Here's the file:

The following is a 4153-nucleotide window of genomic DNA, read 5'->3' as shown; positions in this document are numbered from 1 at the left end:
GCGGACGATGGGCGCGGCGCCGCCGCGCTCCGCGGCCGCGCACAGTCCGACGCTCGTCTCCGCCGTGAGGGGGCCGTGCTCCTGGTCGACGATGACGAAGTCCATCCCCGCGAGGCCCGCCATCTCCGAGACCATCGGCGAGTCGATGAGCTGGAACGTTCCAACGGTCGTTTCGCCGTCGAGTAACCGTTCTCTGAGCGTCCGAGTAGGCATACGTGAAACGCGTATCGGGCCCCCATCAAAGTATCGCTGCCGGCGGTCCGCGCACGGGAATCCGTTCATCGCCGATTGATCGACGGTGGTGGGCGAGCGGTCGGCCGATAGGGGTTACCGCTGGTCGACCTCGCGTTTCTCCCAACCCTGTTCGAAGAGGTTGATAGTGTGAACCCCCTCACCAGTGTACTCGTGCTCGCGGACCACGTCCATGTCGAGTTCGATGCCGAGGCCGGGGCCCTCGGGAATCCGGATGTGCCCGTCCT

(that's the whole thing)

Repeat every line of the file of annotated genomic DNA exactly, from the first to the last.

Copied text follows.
The following is a 4153-nucleotide window of genomic DNA, read 5'->3' as shown; positions in this document are numbered from 1 at the left end:
GCGGACGATGGGCGCGGCGCCGCCGCGCTCCGCGGCCGCGCACAGTCCGACGCTCGTCTCCGCCGTGAGGGGGCCGTGCTCCTGGTCGACGATGACGAAGTCCATCCCCGCGAGGCCCGCCATCTCCGAGACCATCGGCGAGTCGATGAGCTGGAACGTTCCAACGGTCGTTTCGCCGTCGAGTAACCGTTCTCTGAGCGTCCGAGTAGGCATACGTGAAACGCGTATCGGGCCCCCATCAAAGTATCGCTGCCGGCGGTCCGCGCACGGGAATCCGTTCATCGCCGATTGATCGACGGTGGTGGGCGAGCGGTCGGCCGATAGGGGTTACCGCTGGTCGACCTCGCGTTTCTCCCAACCCTGTTCGAAGAGGTTGATAGTGTGAACCCCCTCACCAGTGTACTCGTGCTCGCGGACCACGTCCATGTCGAGTTCGATGCCGAGGCCGGGGCCCTCGGGAATCCGGATGTGCCCGTCCT